Peace accord 'close' on N. Ireland Blair and Mowlam meet with Sinn Fein, hope for deal by Easter

March 13, 1998|By Bill Glauber | Bill Glauber,SUN FOREIGN STAFF

LONDON -- In his most upbeat statement yet that Northern Ireland may be nearing a political accord to end decades of violence, British Prime Minister Tony Blair said yesterday that the outline of a settlement was "agonizingly close."

Acknowledging that 'we've obviously got to get the detail right," Blair insisted that a deal could be struck by an Easter deadline. The package of proposals could be submitted to voters on both sides of the Irish border in a May referendum.

"I'm still optimistic, maybe stubbornly optimistic, but I'm optimistic that we can get to that deadline, provided there's the good will there for people to negotiate," Blair told Britain's ITN television news.

Echoing Blair's statements, Northern Ireland Secretary Mo Mowlam said there are "only about 10 or 12 issues" of disagreement and "large areas of agreement."

"No doubt, we are closer than we ever have been before," Mowlam told a group of U.S. reporters.

The positive comments came after Blair and Mowlam held a 55-minute meeting with Gerry Adams, president of Sinn Fein, the political wing of the Irish Republican Army.

After two IRA-linked killings last month, Sinn Fein was suspended from the all-party talks chaired by former Sen.

George J. Mitchell of Maine. Although it could have returned Monday, Sinn Fein, in a face-saving move, is likely to wait until March 23, after a St. Patrick's Day slowdown, to rejoin the process.

"We certainly want to see an agreement reached as quickly as possible," Adams said after his visit to Blair's office at 10 Downing St.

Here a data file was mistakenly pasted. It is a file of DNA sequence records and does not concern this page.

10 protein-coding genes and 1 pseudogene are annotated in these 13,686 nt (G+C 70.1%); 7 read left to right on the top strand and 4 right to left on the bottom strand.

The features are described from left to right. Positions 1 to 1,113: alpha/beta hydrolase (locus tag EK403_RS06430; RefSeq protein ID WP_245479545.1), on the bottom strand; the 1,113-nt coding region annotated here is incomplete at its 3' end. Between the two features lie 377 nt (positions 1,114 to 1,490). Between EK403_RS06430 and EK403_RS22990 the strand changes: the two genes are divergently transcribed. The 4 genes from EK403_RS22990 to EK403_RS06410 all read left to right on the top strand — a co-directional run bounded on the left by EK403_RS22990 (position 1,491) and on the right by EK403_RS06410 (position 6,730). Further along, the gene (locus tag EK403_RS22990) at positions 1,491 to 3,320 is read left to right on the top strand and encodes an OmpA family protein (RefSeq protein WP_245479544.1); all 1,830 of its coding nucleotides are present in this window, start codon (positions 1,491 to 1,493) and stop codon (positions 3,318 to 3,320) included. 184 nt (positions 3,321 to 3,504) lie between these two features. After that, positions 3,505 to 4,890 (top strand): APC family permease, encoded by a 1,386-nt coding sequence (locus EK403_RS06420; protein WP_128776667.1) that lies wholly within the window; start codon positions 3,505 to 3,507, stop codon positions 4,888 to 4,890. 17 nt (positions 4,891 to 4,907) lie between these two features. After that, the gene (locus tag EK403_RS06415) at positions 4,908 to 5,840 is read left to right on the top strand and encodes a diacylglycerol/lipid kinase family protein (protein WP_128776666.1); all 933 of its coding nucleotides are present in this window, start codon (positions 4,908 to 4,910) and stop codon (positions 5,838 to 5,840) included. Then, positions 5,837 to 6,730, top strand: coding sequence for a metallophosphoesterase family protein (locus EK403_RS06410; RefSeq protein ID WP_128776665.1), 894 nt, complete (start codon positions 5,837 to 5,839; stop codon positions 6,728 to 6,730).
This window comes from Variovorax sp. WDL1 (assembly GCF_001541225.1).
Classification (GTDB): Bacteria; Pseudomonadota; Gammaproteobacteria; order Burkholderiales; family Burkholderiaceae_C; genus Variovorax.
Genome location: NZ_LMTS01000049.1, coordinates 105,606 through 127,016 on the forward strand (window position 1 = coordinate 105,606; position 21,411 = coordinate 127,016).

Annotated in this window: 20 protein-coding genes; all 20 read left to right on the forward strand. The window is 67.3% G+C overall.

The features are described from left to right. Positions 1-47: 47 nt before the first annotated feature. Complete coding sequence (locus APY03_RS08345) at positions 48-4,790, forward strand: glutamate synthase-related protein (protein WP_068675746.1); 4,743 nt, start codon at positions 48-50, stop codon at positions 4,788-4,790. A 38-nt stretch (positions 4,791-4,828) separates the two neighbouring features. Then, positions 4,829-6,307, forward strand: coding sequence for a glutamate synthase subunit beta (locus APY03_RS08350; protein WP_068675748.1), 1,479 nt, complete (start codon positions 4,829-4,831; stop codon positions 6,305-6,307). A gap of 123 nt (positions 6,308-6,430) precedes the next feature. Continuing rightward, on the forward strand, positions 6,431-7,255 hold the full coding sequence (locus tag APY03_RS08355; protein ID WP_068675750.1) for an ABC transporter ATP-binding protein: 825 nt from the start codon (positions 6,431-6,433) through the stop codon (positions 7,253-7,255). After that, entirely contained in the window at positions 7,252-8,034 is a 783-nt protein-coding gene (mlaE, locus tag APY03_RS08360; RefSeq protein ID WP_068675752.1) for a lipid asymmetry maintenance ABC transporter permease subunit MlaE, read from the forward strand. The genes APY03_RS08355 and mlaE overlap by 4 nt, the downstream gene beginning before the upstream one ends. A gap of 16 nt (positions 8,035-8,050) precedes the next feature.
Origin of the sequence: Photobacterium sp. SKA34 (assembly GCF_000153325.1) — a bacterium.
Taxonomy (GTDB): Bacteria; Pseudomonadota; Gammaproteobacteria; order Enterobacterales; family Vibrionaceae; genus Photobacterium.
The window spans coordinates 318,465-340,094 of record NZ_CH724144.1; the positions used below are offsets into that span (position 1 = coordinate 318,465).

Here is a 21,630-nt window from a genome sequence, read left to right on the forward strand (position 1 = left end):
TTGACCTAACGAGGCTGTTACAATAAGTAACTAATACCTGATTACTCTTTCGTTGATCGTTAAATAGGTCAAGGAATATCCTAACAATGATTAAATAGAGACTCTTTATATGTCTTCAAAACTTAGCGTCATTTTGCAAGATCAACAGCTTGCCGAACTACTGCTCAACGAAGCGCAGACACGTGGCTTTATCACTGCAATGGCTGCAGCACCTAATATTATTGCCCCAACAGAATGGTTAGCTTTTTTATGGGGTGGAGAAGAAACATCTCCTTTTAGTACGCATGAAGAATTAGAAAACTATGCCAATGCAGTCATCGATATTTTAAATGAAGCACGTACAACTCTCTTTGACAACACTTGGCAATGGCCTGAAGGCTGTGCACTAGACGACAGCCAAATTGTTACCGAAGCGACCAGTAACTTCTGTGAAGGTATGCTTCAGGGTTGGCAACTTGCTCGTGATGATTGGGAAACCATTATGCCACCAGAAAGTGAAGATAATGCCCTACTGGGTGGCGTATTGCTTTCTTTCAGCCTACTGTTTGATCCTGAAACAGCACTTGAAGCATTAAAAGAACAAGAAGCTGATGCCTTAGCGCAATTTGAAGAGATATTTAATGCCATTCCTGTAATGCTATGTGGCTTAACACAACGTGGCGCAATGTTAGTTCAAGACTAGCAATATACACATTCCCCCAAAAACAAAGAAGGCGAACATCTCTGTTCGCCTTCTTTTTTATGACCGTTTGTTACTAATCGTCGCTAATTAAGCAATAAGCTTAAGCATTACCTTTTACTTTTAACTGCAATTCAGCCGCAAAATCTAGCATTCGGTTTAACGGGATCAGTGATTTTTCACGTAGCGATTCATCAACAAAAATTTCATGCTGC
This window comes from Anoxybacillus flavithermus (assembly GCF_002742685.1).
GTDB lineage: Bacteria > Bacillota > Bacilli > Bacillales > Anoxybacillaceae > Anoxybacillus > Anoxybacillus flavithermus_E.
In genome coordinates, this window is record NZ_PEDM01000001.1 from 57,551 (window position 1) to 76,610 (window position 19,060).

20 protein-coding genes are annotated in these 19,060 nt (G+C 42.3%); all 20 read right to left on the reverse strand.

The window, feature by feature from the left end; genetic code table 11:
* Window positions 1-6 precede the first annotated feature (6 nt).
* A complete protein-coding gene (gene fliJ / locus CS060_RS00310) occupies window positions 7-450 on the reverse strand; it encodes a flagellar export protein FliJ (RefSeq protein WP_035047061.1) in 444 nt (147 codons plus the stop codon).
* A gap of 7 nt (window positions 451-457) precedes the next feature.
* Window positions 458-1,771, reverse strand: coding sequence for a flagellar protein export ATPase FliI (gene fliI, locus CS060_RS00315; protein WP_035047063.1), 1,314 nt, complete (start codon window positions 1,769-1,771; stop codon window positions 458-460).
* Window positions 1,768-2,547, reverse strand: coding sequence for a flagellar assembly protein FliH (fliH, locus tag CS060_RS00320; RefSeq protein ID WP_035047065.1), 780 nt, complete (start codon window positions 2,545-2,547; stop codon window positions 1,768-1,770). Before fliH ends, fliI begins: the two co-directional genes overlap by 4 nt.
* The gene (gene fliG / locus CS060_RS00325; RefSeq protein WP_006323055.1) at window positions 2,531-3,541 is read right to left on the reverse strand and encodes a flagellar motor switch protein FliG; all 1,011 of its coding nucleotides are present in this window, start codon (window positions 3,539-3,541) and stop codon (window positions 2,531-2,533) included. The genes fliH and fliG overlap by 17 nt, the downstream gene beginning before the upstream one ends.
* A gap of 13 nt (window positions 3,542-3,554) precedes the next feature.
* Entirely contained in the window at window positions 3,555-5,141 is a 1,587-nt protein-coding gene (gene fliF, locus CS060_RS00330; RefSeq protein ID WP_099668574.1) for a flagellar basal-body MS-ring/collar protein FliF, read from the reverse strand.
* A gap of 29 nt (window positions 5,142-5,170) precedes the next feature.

Adams already has conceded that the final settlement will fall short of the united Ireland goal wanted by many in Northern Ireland's minority Roman Catholic population. Northern Ireland's majority Protestants seek to remain a part of Great Britain.

The British and Irish governments previously released a document that foreshadows a final deal. The agreement could ** include an assembly for Northern Ireland and cross-border bodies linking the British province to the Irish Republic. Northern Ireland's ties to the British mainland would likely be secured by its inclusion in a Council of the British Isles, with regional bodies from Wales and Scotland.

Formidable obstacles remain before a settlement can be achieved. Northern Ireland's array of political parties must resolve disagreements over the proposals. Still to be tackled are the decommissioning of weapons held by guerrilla groups and the release of prisoners held for terrorist offenses.

The peace process has been dragging for 16 months. Recent developments in Northern Ireland have not been encouraging. A mortar attack this week in Armagh had the earmarks of an IRA operation, police said.

Last week, the integrated village of Poyntzpass was devastated by the killings of two friends -- one Catholic and one Protestant.

Despite the gloom in the streets, the politicians are trying to remain positive. Many of them will take their plea for peace to the United States before St. Patrick's Day.

Most of Ireland's leading politicians will celebrate the holiday at the White House, in an annual get-together that has helped break down barriers between often-volatile personalities.

"When personal contacts get established, you're more likely to get something else established," said Mowlam, who this year will become the first British foreign secretary to attend the gathering. She also will make stops in Boston and New York on her tour that begins Sunday.

"I don't think I have any green," Mowlam said, side-stepping a politically charged question on whether she would wear green clothing on St. Patrick's Day.

"I tend to be a navy person."

Pub Date: 3/13/98

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